The underutilisation of home care package funding is affecting the profitability of home care providers, a webinar on the future provision of aged care has heard.
This third seminar in the Macquarie Aged Care Policy Forum series looked at issues that remained ‘unfinished business’ in the home and community sector from the Aged Care Royal Commission and the Australian Government’s response.
Stuart Hutcheon, Managing Partner at Stewart Brown Chartered Accountants, said at the webinar that the underutilisation of home care package funding is a problem for providers.
“This is directly impacting on their profitability, and of course, their sustainability,” he said.
“And one of the concerns is that some of these unspent funds are sitting on balance sheets as a liability.”
Due to the high level of unspent funds per care recipient, some providers are reluctant to charge clients a basic daily fee.
“Providers are reluctant to charge a consumer contribution or a client contribution at a basic fee to consumers because it’s really adding to those unspent funds money,” Mr Hutcheon said.
He believes that utilising these funds will make a big difference.
“If we’re able to utilise those unspent funds, providers themselves would…get some profit margin of around 35 to 40 per cent on those unspent funds,” Mr Hutcheon said.
“Their fixed overheads and costs and things have already been absorbed by the amounts that are being utilised.
“If they’ve got an opportunity to utilise these funds, it’s certainly going to help providers stay viable and sustainable in the future.”
Gaps in package levels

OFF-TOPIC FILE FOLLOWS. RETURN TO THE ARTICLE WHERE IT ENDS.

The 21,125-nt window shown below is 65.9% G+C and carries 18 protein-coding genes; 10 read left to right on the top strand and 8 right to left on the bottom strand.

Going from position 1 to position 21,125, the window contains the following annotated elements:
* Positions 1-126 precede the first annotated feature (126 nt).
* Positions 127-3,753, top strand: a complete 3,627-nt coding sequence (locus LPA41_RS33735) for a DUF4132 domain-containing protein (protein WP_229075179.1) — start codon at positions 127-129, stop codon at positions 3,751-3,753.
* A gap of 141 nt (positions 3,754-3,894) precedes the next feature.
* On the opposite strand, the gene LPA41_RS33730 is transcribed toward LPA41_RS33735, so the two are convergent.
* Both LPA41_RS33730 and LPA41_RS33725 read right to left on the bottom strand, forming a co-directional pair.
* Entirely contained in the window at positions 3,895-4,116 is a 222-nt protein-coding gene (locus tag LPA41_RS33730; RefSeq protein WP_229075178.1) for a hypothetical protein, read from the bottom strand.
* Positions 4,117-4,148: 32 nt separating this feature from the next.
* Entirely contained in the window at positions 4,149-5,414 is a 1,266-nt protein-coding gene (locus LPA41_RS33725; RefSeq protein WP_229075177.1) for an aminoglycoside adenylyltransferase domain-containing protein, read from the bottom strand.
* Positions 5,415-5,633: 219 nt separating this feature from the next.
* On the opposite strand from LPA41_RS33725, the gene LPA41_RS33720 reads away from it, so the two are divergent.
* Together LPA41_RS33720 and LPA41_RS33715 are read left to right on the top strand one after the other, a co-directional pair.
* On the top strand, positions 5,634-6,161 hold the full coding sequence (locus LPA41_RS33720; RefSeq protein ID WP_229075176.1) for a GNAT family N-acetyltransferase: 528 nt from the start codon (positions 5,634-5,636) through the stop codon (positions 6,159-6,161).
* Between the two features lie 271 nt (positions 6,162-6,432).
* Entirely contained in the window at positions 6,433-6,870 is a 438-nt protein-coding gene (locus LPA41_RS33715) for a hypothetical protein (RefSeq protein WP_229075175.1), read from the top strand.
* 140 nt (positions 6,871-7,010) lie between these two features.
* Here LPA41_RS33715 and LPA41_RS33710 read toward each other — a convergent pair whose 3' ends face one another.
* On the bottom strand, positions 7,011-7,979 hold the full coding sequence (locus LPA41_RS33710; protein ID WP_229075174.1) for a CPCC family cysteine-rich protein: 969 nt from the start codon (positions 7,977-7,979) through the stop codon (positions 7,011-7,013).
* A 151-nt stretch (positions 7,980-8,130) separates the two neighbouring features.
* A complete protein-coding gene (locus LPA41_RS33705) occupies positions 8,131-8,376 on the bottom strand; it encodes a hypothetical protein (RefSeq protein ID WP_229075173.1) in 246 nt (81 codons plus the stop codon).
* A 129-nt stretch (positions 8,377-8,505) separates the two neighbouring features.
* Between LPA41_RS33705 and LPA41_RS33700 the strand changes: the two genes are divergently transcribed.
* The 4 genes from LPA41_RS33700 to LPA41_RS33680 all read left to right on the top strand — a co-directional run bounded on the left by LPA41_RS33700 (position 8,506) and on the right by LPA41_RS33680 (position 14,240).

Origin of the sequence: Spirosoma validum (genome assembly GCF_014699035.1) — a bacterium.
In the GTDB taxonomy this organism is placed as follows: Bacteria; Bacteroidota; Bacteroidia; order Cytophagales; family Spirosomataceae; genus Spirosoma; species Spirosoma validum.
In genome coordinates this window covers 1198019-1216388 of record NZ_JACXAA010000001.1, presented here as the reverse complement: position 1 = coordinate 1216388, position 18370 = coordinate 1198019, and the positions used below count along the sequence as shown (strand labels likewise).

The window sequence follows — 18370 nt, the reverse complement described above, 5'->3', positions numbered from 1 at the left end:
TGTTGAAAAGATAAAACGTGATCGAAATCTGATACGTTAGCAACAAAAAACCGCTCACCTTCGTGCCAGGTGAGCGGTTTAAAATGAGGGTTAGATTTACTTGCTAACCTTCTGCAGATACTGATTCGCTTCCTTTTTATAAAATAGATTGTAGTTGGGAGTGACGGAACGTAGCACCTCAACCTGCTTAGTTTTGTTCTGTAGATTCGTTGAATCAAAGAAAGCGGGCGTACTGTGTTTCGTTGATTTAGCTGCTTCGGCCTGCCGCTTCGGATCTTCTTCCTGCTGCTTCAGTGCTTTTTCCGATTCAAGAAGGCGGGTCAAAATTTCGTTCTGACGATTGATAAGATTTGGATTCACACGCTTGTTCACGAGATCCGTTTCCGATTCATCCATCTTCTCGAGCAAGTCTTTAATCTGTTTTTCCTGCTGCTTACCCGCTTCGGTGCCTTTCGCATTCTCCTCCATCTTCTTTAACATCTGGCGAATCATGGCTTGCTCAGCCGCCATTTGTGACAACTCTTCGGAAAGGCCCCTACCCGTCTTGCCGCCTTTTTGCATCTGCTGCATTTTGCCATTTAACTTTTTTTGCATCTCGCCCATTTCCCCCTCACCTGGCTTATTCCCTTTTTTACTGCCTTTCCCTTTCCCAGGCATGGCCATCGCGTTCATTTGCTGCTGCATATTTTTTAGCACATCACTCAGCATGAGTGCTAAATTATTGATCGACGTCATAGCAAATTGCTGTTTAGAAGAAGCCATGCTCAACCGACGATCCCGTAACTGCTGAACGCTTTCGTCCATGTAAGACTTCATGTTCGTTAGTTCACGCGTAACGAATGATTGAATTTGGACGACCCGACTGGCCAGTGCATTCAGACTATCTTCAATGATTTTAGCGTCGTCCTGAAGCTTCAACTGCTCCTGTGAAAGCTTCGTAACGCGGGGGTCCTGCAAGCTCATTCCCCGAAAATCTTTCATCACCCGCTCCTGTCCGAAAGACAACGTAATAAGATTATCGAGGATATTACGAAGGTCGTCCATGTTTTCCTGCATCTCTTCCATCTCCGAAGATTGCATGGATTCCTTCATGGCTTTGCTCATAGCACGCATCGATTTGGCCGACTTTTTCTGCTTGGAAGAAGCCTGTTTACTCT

A paper from Stewart Brown looked at the structural problems of home care packages.
The subsidy funding of HCP at the four package levels means that there is a lack of alignment between funding and individual care needs, according to the paper.
This has resulted in unspent funds that are not utilised by recipients.
The aggregate unspent funds have increased from $539 million at 30 June 2018 to $1.3 billion at 30 June 2020, the paper said.
Mr Hutcheon said more funding package levels could be a solution to make better use of the funding for actual services required by care recipients.
“[It’s] moving to having at least eight levels of funding [and] therefore bringing the levels of funding closer together,” he said.
“With this growing number of package levels, we’ll be able to closely align the funding for individual care recipients.”
The current assessment process and lack of a reassessment is also contributing to funds being underutilised, according to the paper.
Stewart Brown hopes that the new HCP reforms will include an assessment process that takes into consideration the changing care needs of the recipient and a greater number of package levels that closely align the funding amount to the care needs of the recipient.
“We’re hoping to see that, over time, the changing needs of consumers will be able to be reassessed as part of the package,” Mr Hutcheon said.
Effective use of funding will be a benefit to both the provider and the consumer, he said.
“It’s in [the provider’s] best interest to be able to use these funds available to the consumer; it’s in the consumers best interest to use their package as well.
“But, certainly, from a provider point of view, for future sustainability, being able to utilise the package and get a return on that package is all about what’s required in the business.”